William Drummond, of Hawthornden
And paint the sable skies
With azure, white, and red;
Rouse Memnons mother
from her Tithons bed,
That she thy càareer may with roses spread;
The nightingales thy coming each-
Make an eternal spring!
Give life to this dark world which lieth dead;
Spread forth thy golden
In larger locks than thou wast wont before,
And emperor-like decore
With diadem of pearl thy temples
Chase hence the ugly night
Which serves but to make dear thy glorious light.
This is that happy morn,
day, long wishàed day
Of all my life so dark
(If cruel stars have not my ruin sworn
And fates not hope betray),
only white, deserves
A diamond for ever should it mark:
This is the morn should bring into this grove
Love, to hear and recompense my love.
Fair King, who all preserves,
But show thy blushing beams,
thou two sweeter eyes
Shalt see than those which by Penàeus streams
Did once thy heart surprise:
suns, which shine as clear
As thou when two thou did to Rome appear.
Now, Flora, deck thyself in fairest
If that ye, winds, would hear
A voice surpassing far Amphions lyre,
Your stormy chiding stay;
zephyr only breathe
And with her tresses play,
Kissing sometimes these purple ports of death.
all silent are;
And Phbus in his chair
Ensaffroning sea and air
Makes vanish every star:
Night like a drunkard
Beyond the hills to shun his flaming wheels:
The fields with flowers are deckd in every hue,
clouds bespangle with bright gold their blue:
Here is the pleasant place
And everything, save Her, who
all should grace.
LIKE the Idalian queen,
Her hair about her eyne,
With neck and breasts ripe apples to be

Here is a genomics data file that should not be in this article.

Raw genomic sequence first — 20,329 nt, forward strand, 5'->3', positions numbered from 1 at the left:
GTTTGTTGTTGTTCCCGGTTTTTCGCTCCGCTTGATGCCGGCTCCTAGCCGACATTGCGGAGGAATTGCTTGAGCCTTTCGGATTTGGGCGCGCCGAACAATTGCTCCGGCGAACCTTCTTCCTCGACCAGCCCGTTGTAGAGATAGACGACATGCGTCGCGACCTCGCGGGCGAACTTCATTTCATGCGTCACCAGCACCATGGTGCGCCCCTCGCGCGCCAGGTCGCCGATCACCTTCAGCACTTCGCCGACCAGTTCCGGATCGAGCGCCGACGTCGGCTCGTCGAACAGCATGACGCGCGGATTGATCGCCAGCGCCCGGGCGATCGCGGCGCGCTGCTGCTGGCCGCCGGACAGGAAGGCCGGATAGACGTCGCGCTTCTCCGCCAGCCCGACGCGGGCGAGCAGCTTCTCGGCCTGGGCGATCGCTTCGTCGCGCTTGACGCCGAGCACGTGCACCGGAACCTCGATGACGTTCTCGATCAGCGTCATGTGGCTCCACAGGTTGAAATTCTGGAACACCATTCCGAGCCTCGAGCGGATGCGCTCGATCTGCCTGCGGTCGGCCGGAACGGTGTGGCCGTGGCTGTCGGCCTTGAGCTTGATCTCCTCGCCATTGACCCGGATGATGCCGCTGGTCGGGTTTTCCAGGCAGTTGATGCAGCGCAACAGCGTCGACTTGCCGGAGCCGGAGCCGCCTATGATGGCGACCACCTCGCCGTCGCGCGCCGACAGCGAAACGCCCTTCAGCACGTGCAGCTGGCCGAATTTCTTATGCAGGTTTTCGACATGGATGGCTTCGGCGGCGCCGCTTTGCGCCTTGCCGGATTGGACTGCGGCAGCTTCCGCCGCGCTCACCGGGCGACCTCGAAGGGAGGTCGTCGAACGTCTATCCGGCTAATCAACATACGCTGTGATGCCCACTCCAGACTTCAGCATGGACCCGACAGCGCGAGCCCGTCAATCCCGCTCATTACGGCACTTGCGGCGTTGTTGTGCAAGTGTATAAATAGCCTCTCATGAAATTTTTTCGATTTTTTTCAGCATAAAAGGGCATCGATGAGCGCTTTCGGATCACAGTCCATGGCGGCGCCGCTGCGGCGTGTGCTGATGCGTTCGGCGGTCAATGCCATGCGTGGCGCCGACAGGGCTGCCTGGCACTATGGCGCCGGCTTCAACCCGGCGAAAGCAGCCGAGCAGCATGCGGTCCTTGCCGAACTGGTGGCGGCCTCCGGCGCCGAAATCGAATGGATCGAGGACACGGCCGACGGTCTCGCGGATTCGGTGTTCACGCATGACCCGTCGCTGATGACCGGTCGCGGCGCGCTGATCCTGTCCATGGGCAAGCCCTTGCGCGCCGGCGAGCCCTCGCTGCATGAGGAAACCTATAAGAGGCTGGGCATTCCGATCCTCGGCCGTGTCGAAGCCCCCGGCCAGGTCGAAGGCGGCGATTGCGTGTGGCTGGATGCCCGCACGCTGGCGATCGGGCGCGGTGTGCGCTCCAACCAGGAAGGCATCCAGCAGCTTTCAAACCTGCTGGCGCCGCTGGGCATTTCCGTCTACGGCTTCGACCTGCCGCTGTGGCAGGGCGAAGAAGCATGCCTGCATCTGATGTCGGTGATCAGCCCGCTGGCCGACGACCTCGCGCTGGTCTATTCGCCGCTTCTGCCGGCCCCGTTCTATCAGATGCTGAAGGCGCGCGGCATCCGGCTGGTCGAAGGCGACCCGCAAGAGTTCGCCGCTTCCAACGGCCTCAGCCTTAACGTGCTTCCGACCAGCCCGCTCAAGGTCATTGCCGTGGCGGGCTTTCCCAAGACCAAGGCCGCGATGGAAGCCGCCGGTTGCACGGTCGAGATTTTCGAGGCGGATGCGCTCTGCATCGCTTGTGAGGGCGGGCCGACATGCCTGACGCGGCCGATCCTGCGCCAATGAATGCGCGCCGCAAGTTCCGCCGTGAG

At first glance of the morn
In Cyprus gardens gathering those fair flowrs
Which of her blood were
I saw, but fainting saw, my paramours.1
The Graces naked danced about the place,
The winds and
With silence on her gazed,
The flowers did smile, like those upon her face;
And as their
aspen stalks those fingers band,2
That she might read my case,
A hyacinth I wishd me in her hand.
THAT zephyr every year
So soon was heard to sigh in forests here,
It was for her: that wrappd
in gowns of green
Meads were so early seen,
That in the saddest months oft sung the merles,
It was for
her; for her trees droppd forth pearls.
That proud and stately courts
Did envy those our shades and calm
It was for her; and she is gone, O woe!
Woods cut again do grow,
Bud doth the rose and daisy,
But we, once dead, no more do see the sun.
SWEET Spring, thou turnst with all thy goodly train,
Thy head with flames, thy mantle bright
The zephyrs curl the green locks of the plain,
The clouds for joy in pearls weep down their
Thou turnst, sweet youth, but ah! my pleasant hours
And happy days with thee come not again;
sad memorials only of my pain
Do with thee turn, which turn my sweets in sours.
Thou art the same which
still thou wast before,
Delicious, wanton, amiable, fair;
But she, whose breath embalmd thy wholesome
Is gonenor gold nor gems her can restore.
Neglected virtue, seasons go and come,
forgot lie closàed in a tomb.
ALEXIS, here she stayd; among these pines,
Sweet hermitress, she did alone repair;
did she spread the treasure of her hair,
More rich than that brought from the Colchian mines.
her by these muskàed eglantines,
The happy place the print seems yet to bear:
Her voice did sweeten
here thy sugard lines,
To which winds, trees, beasts, birds, did lend their ear.
Me here she first perceived,
and here a morn
Of bright carnations did oerspread her face;
Here did she sigh, here first my hopes